Another obvious topological property is connectedness. Here it is obvious what the two definitions should be.


A Frölicher space is functionally connected if the only idempotents in its algebra of functions are the trivial ones.

More generally, the functional connected components of a Frölicher space (X,C,F)(X,C,F) are the equivalence classes of the relation xyx \sim y if whenever ϕF\phi \in F is idempotent then ϕ(x)=ϕ(y)\phi(x) = \phi(y).

A Frölicher space is curvaceously connected if every pair of points lie on a curve.

More generally, the curvaceous connected components of a Frölicher space (X,C,F)(X,C,F) are the equivalence classes of the relation xyx \sim y if there is a smooth curve αC\alpha \in C with α(0)=x\alpha(0) = x and α(1)=y\alpha(1) = y.

That the second relation is an equivalence relation follows from the fact that piecewise smooth curves can be reparametrised to smooth curves.


The notions of functionally connected and curvaceously connected coincide.


Let (X,C,F)(X,C,F) be a Frölicher space. It is clear that if x,yXx, y \in X are such that there is a smooth curve connecting them then ϕ(x)=ϕ(y)\phi(x) = \phi(y) for any idempotent ϕF\phi \in F. Thus we need to show the reverse implication. To do this, let XXX' \subseteq X be a curvaceously connected component of XX. Let ϕ:X\phi \colon X \to \mathbb{R} be the characteristic function of XX'. Then for any αC\alpha \in C, either imαX\im \alpha \subseteq X' or imαX=\im \alpha \cap X' = \emptyset. Thus ϕα\phi \circ \alpha is a constant function. Hence ϕF\phi \in F. Thus if xx and yy are in different curvaceously connected components there is an idempotent element of FF separating them. Hence the two notions are the same.


The functional and curvaceous topologies have the same connected components, and these are the same as the path-connected components.

More on Hausdorff Frölicher Spaces

There is not a great deal of difference between a Hausdorff Frölicher space and a generic one. Much less than the case with topological spaces. To pass from all Frölicher spaces to Hausdorff Frölicher spaces involves only collapsing everything that is indiscrete. This clears out a considerable amount of junk from the category but does remove two properties: it no longer has a weak subobject classifier and it is no longer topological over Set\Set.

On the other hand, the relationship between the category of Hausdorff Frölicher spaces and that of all Frölicher spaces is very good. Not only is it a reflective subcategory with all that that implies, but the morphisms from the unit natural transformation are split epimorphisms (though not naturally split).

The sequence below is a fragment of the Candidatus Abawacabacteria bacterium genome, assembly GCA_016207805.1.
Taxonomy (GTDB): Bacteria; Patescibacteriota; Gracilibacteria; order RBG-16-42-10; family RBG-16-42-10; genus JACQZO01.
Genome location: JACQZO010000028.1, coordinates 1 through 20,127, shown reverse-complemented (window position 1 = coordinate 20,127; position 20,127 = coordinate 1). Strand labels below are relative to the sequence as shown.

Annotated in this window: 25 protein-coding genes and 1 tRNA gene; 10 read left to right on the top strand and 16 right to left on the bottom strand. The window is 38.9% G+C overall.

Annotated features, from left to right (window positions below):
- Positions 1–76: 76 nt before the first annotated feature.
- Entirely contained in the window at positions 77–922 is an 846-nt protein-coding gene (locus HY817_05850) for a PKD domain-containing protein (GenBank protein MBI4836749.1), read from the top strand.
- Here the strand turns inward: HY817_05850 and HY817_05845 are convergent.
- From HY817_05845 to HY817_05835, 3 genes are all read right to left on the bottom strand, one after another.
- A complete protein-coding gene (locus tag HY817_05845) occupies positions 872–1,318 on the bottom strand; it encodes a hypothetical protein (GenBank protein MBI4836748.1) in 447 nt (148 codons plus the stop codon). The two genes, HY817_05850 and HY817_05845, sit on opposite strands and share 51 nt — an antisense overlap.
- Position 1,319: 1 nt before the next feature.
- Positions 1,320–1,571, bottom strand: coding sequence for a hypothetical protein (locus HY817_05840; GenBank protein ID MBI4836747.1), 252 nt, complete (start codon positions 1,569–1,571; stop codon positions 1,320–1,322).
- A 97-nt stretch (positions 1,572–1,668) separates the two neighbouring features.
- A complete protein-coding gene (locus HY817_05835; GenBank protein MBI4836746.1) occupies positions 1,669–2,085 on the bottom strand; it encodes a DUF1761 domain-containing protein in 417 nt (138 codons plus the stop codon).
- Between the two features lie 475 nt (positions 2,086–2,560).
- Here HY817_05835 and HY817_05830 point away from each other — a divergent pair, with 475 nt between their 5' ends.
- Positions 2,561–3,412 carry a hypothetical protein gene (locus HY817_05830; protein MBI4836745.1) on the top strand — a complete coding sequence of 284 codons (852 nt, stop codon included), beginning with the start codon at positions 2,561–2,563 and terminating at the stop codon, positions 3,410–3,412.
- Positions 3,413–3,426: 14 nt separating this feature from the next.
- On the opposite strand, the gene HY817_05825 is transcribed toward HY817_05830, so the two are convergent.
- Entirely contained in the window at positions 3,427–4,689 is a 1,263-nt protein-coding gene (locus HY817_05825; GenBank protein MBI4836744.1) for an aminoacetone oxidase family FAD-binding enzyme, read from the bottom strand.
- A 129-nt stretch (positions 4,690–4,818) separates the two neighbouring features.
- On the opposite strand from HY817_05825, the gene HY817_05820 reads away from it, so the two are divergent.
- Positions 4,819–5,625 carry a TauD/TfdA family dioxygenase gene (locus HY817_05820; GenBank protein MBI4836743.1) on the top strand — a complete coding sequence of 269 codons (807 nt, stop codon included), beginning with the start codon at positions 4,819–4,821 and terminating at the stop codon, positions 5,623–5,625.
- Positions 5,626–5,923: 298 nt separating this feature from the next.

The category of Hausdorff Frölicher spaces is thus complete and co-complete. It is also cartesian closed since the product and exponential objects of Hausdorff Frölicher spaces are again Hausdorff.

Do I need to prove this, or is it automatic? (I can prove it if necessary)

Mike: Completeness and cocompleteness are of course automatic. It is not automatic that a reflective subcategory inherits cartesian closure; the closest thing I can think of is A4.3.1 in the Elephant which says that a reflective subcategory is an exponential ideal iff its reflector preserves finite products.

Andrew: Is it true, then, that all I need to do is to prove that the exponential of one Hausdorff object by another Hausdorff object is again Hausdorff?

Mike: Yes, that would certainly suffice to show that the category of Hausdorff objects is cartesian closed.

Andrew: Ah, and now I see from exponential ideal that I could just show that the Hausdorffification of a product is the product of the Hausdorffifications. Both seem quite simple, not sure which is the simplest.

In considering Isbell duality in the context of Frölicher spaces we saw one good reason to restrict to Hausdorff Frölicher spaces. Another reason comes from the inclusion of the category of manifolds in that of Frölicher spaces. This factors through Hausdorff Frölicher spaces and this inclusion has some very pleasant properties.


The inclusion functor from the category of Manifolds to that of Hausdorff Frölicher spaces preserves limits and colimits.

Let us write \mathcal{M} for the category of manifolds, \mathcal{H} for the category of Hausdorff Frölicher spaces, and \mathcal{F} for the category of all Frölicher spaces. We shall not give the inclusion functors special symbols but trust to context to distinguish. Let 𝔉:I\mathfrak{F} : I \to \mathcal{M} be a functor where II is a small category.

Let us assume first that 𝔉\mathfrak{F} has a limit in \mathcal{M}, say M 0M_0 with maps α i:M 0𝔉(i)\alpha_i : M_0 \to \mathfrak{F}(i). Let us write X 0X_0 for the limit of 𝔉\mathfrak{F} viewed as a functor into \mathcal{H}, with maps β i:X 0𝔉(i)\beta_i : X_0 \to \mathfrak{F}(i). As \mathcal{H} is a reflective subcategory of \mathcal{F}, X 0X_0 is the same as the limit of 𝔉\mathfrak{F} in \mathcal{F}.

Since M 0M_0, as a Frölicher space, is a source of 𝔉\mathfrak{F}, there is a unique map, say γ:M 0X 0\gamma : M_0 \to X_0, such that β iγ=α i\beta_i \gamma = \alpha_i.